There surely is little doubt, like most dangerous half-truths, that Moses presents the material of the original Creation in a highly structured, schematized way. Yet, on his part, that neither implies the unhistorical nature of the account, or that the details of each day, or the times the bible allots to them, do not correspond precisely to the truth or order of the facts. In reality, quite the opposite is the case: the Holy Spirit, through Moses, has important lessons to teach us, in the material contained in Genesis 1, about the nature and character of God, and the methods by which He has worked and still works.

Planned Order

Chief among these is […]

Fair-Weather Friends And Family

“‘Tis the season to be jolly!” “It’s the most wonderful time of the year!” That’s what most will have said over the recent festive season of Christmas & New Year. Of course the reality is quite different …many are not wonderfully jolly but lonely, suffering, grieved, anxious, elderly, heartbroken or ill; yet a few others are staring into the dark tunnel of terminal illness. Some of these dear folks are well-known to us as family, friends, believing brothers & sisters, colleagues or neighbours. This is their season to be sorry …the most dreaded, dark & dreary time of the year!

Of course any pangs of conscience that we might have been susceptible to over recent weeks, have largely been suppressed by the drip-feed of on-line entertainment and merriment – as we enjoyed & indulged ourselves to the full (or to excess), we almost entirely forgot about them: we barely gave them a thought & refused to let their needs & suffering interfere or impinge in any way with our festive schedule. Strange we should be able to find so much time for those who could repay us with presents or pleasure. The shocking thing is we did not have to be taught to […]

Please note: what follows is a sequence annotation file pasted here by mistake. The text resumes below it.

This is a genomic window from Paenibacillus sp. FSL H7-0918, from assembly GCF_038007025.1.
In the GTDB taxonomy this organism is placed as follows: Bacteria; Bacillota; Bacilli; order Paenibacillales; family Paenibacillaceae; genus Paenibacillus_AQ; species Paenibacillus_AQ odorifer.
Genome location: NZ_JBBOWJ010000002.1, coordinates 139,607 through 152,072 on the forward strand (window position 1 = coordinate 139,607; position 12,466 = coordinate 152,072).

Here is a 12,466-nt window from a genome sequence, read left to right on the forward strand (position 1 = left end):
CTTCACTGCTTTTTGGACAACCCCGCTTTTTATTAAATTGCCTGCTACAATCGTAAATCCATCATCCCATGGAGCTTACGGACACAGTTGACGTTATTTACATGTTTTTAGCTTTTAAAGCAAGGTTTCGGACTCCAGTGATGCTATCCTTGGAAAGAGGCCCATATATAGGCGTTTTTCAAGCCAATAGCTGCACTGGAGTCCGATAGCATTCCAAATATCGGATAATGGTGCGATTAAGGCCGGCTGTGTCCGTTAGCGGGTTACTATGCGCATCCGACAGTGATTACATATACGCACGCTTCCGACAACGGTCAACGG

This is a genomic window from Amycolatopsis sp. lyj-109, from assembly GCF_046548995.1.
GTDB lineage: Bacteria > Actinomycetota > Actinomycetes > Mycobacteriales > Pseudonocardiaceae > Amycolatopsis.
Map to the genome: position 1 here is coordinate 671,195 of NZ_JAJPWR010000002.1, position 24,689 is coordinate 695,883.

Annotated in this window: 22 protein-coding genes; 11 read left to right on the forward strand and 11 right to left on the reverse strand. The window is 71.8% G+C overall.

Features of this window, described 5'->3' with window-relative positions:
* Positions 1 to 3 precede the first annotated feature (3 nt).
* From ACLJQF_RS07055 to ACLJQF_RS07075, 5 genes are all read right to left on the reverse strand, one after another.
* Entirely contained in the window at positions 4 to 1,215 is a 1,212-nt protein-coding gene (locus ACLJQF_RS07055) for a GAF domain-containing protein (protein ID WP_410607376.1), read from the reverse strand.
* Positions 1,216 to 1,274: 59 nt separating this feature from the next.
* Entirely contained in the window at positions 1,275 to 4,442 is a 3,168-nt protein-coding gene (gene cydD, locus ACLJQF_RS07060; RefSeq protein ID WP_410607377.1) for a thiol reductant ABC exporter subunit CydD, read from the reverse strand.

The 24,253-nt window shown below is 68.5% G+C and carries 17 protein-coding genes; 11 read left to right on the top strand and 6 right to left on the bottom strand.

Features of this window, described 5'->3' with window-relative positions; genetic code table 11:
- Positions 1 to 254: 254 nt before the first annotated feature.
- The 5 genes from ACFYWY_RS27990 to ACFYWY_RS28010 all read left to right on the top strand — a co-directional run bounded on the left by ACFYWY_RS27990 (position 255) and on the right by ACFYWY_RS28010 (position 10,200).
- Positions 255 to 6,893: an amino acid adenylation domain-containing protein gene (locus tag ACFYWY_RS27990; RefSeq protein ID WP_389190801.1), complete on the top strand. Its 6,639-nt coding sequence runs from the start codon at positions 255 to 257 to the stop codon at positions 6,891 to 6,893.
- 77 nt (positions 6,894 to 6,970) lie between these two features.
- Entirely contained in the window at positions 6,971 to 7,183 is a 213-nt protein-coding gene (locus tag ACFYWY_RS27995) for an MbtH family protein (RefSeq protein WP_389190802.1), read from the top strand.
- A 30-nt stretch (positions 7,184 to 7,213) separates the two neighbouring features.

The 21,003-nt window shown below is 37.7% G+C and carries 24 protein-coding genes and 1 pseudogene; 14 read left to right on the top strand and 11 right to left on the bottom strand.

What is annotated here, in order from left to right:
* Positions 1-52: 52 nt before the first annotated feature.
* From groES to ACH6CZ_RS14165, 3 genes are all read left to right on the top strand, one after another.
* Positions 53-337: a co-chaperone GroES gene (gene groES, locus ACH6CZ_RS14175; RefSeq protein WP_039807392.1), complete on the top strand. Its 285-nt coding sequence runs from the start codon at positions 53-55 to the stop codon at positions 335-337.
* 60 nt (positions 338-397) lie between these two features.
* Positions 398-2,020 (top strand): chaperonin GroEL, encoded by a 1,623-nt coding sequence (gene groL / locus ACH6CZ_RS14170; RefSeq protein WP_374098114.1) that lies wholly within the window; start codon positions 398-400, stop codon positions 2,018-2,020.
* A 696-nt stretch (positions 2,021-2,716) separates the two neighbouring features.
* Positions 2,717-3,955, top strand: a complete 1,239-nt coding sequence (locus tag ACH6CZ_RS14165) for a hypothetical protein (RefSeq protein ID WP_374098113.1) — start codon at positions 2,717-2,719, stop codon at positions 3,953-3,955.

King of the One Liners

I recently began reading JC Ryle’s Thoughts for Young Men with one of our sons. Once again I was taken with Ryle’s ability to bring theology to life with great wit and clarity. As a pastor, he challenges me to think more deeply about crafting messages that can be remembered easily. As a reader, it just makes me happy. Ryle didn’t live in the age of Twitter, but I thought you might enjoy reading some of his great one-liners from the first chapter of this great little book. Perhaps it might also be an encouragement to add this to your reading list. 

Man Up!

What does a real man look like in today’s (western) culture? A macho tough guy who never cries; he doesn’t let anyone tell him what to do – not his wife or his workmates or his buddies and certainly not God. He does what he likes with his money and his free time. If he wants to spend every night watching sports or his favourite TV shows or playing X-Box, that’s his right.